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CCPR training

Question Type:
Intervention
Full Question:
Among communities who are caring for patients in cardiac arrest in any setting  (P), does does teaching compression-only CPR  (I), compared with conventional CPR (C), change Survival rates, bystander CPR rates, willingness to provide CPR (O)?
Consensus on Science:
For the critical outcome of neurologically intact survival at hospital discharge, we found very-low-quality evidence (downgraded for serious imprecision) from 2 observational studies (n=1767)(Bobrow 2010, 1447; Panchal 2013, 435) that documented survival to hospital discharge for adults receiving bystander CPR from the same statewide database; one reported on events of cardiac origin,(Bobrow 2010, 1447) and the other reported on events of noncardiac origin.(Panchal 2013, 435) Both studies demonstrated no difference in neurologically intact survival (odds ratio [OR], 1.41; 95% CI, 0.92–2.14). For the critical outcome of bystander CPR rates, we found very-low-quality evidence (downgraded for serious imprecision and serious risk of bias) from 1 observational study, which showed a higher proportion of bystander CPR performed with compression-only CPR than with conventional CPR over the 5-year study period (34.3% versus 28.6%).(Bobrow 2010, 1447)For the important outcome of willingness to perform CPR, we found very-low-quality evidence (downgraded for very serious risk of bias, very serious indirectness, and serious imprecision) from 1 randomized trial documenting that family members of hospitalized adults who were given a compression-only CPR training kit were more likely to express willingness to perform CPR (34%) than family members given a conventional CPR training kit, but this difference did not achieve statistical significance (28%; OR, 1.30; 95% CI, 0.85–1.98).(Blewer 2012, 787)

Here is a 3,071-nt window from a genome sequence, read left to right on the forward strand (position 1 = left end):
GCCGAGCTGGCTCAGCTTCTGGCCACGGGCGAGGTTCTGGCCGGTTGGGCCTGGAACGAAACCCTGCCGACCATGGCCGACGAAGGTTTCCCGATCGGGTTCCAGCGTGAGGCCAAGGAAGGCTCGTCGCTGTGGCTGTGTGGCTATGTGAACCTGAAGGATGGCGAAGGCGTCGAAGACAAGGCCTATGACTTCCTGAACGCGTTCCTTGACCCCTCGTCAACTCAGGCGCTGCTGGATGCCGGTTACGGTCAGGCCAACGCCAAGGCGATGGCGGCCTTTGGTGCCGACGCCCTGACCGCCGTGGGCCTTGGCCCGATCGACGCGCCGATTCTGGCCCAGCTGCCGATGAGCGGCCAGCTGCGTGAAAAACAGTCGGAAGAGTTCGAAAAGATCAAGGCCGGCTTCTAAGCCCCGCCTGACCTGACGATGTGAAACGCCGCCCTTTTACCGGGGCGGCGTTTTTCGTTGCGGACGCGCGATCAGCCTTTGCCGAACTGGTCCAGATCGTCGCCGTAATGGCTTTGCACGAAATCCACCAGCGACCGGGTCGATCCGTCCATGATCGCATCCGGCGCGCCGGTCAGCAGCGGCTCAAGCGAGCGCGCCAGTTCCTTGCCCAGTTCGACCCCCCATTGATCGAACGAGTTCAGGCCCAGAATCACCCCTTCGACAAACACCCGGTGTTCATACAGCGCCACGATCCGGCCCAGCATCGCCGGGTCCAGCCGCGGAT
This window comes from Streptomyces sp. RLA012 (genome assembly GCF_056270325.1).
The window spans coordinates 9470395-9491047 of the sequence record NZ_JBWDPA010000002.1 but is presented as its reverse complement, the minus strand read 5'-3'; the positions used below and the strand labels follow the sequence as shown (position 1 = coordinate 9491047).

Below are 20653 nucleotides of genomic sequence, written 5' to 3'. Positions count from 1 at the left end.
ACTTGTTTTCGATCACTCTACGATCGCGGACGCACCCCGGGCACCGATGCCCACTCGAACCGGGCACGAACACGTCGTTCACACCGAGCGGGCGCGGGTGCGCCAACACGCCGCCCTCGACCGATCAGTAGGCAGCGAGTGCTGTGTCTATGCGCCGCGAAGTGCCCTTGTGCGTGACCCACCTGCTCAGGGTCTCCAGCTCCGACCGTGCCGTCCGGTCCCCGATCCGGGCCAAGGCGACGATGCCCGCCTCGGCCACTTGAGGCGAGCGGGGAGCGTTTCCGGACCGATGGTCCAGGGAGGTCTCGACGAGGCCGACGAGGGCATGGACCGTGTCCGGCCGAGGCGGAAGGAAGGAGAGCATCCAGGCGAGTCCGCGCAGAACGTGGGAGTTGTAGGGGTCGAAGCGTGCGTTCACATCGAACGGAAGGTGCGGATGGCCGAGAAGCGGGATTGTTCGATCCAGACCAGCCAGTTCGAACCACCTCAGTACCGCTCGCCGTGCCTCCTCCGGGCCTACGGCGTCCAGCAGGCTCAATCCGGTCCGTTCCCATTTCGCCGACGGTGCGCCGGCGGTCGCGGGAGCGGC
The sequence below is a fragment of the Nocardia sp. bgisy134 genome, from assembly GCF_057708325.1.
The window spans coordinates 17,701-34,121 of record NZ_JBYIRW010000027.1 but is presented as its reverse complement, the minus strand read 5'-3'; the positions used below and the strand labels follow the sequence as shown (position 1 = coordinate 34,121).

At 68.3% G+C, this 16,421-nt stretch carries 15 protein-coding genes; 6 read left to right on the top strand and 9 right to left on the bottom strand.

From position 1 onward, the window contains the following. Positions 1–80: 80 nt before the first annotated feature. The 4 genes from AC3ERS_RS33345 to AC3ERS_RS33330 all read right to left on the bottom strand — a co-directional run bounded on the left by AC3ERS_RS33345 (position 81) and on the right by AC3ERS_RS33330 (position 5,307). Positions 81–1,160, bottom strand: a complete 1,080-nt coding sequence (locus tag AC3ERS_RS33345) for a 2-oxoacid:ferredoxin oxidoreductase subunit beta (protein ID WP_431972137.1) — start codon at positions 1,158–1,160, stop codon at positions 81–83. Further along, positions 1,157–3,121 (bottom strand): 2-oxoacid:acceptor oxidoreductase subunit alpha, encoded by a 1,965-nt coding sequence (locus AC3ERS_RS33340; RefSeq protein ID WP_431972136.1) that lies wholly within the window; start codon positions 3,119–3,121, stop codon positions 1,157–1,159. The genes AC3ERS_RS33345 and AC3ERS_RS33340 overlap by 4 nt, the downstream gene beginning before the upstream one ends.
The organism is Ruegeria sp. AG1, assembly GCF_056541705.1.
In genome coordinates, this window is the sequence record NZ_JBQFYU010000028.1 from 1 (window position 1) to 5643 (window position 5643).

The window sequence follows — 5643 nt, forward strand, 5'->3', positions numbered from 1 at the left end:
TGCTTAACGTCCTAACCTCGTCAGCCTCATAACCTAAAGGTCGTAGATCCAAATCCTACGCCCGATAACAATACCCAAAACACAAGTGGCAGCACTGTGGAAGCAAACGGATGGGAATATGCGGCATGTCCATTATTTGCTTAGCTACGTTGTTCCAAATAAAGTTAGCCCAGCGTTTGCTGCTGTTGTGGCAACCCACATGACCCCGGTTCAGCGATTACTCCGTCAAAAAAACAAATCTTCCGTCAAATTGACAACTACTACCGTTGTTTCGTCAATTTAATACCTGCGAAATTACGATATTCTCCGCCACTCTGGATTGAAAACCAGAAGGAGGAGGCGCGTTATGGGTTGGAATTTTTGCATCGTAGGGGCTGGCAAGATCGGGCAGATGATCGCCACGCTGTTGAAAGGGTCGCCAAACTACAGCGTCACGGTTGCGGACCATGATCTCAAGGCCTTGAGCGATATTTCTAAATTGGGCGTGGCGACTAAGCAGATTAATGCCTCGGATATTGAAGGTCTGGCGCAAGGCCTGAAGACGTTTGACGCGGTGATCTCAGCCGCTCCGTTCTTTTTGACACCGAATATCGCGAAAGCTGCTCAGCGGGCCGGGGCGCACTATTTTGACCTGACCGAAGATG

Treatment Recommendation:
We suggest that communities may train bystanders in compression-only CPR for adult OHCA as an alternative to training in conventional CPR (weak recommendation, very-low-quality evidence).Values, Preferences, and Task Force InsightsIn making this recommendation, we took into account that willingness to perform bystander CPR in the community may be increased when compression-only CPR is offered as an alternative technique.(Shibata 2000, 187; Lam 2007, 325; Taniguchi 2007, 82; Cho 2010, 691) Accordingly, communities should consider existing bystander CPR rates and other factors, such as local epidemiology of OHCA and cultural preferences, when deciding on the optimal community CPR training strategy.Compression-only CPR instruction has been proposed for several reasons, including overcoming barriers to providing CPR, simplicity in delivery so that all lay providers are able to provide CPR, ease of instruction, etc. Recognizing that a proportion of cardiac arrests are caused by asphyxia (eg, drowning or with cardiac arrests involving children) and in these cases compression-only CPR may not be as effective as conventional CPR, the EIT Task Force suggests that communities consider epidemiology of cardiac arrest in their locale, their bystander CPR response rates, and cultural preferences along with this systematic review to decide on their optimal community CPR training strategy.
CoSTR Attachments:
CCPR training_EIT 881_Feb 8_n.docx    
EIT 881 - List of included studies_n.docx    
EIT 881 communications ATT00006.htm    
EIT 881 Data Collection Form Template_jd_n.xlsx    
EIT 881 Evidence tables_jd_n.docx    
EIT 881 Recommendations_jd_n.docx    

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